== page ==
Wednesday, June 11, 2014
I don't do 5:30 AMs. It just isn't in my physical DNA anymore. However, there is an exception to every rule. Today would be that one exception. My goal was to mimic a June 4, 2013 Chris Paulhamus photo of a passenger train at picturesque Bird Point. Chris had agreed to meet my wife and I at our hotel at 6:30 AM and then take us to his super secret photo shoot point at Bird.
Terry and I first stopped at the hotel's breakfast bar and ate a hearty meal. Today I know that was a big mistake. The surgeon had used 18 inches of my intestine to create my artificial bladder and ultimately this would mean my digestive tract would be unable to handle my normal eating patterns for quite some time. I would pay dearly for this hearty breakfast later on in the afternoon.
We met Chris at precisely 6:30 AM and headed south for Turnagain Arm. As I have always been impressed by Chris's photos on Railpictures.net, I decided to pick his brain for Alaska Railroad photography tips and techniques. Rich Holzapfel, a retired ARR Section Gang Foreman, once told me 90% of a great photo is being in the right place at the right time. Through careful hunting and searching Chris knew the right places, but then utilized weather reports and sun angle software to determine the right time. Ah, the benefits of living in Alaska!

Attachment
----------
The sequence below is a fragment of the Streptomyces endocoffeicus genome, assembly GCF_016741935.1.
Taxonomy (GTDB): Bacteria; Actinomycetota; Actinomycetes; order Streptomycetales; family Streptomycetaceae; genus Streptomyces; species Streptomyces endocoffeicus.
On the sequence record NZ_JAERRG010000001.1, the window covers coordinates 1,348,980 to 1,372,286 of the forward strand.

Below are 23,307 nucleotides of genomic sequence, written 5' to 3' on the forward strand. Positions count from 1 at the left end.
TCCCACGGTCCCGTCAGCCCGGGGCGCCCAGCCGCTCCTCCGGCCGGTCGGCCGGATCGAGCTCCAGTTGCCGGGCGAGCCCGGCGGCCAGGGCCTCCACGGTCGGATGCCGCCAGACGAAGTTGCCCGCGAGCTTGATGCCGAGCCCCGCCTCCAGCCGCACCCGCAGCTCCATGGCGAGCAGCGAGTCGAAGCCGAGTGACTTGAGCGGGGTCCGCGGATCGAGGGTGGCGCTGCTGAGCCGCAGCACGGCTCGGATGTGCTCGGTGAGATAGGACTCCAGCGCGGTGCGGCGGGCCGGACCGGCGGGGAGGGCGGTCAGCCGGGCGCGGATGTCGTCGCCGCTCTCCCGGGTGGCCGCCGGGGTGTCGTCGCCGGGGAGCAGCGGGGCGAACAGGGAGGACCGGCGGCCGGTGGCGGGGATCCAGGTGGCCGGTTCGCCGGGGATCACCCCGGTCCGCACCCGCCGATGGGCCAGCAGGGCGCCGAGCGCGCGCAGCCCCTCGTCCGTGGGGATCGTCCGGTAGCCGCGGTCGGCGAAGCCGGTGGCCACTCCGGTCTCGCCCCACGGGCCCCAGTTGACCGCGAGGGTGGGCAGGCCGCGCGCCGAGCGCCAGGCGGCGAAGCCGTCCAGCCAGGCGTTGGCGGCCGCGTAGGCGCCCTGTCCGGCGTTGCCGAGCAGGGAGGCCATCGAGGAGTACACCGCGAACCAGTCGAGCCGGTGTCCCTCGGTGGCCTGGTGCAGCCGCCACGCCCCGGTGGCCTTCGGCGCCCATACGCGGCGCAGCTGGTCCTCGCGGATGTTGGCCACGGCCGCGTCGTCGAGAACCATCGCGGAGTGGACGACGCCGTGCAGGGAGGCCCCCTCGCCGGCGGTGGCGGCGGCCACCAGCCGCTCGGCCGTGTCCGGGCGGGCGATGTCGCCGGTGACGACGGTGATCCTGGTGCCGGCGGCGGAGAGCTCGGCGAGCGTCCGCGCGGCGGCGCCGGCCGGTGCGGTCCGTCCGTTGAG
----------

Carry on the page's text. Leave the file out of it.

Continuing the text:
Once we escaped the urban sprawl of Anchorage I again felt those old familiar goose bumps. I don't care how many times I see it, Turnagain Arm never fails to make my eyes pop and my jaw drop. There is something spiritual about encountering one of the most beautiful places on the planet. Absent are the billboards, neon lights, concrete hulks and T-shirt shops. Motorists become immersed in mountains and meadows, whales and waterfalls, glaciers and green grasses, moose, Dall sheep, eagles and salmon. Indeed, there's enough beauty here to fill up several large capacity memory cards with digital photos. However, we had a train to catch.
As we pulled into Bird Point parking lot (mile 96) I immediately made my prerequisite rest room stop. Chris then led us quickly and quietly to his super secret photo spot. My agility still had not completely returned so I gladly accepted Chris's hand of support while cresting a particularly large boulder. It was then I discovered I'd brought the wrong focal length lens. Drats! Chris, the ever gracious host, loaned me his.
Having departed Ohio in 80-degree temperatures I found the "45 degrees in the shade" scenario to be a bit chilly for my liking. Terry kept herself warm by scampering like a miniature goat over the rocks and boulders to check out the various flowers, fauna and coastal scenery. I snapped a few photos of my guardian angel as she sat pensively on the talus slope.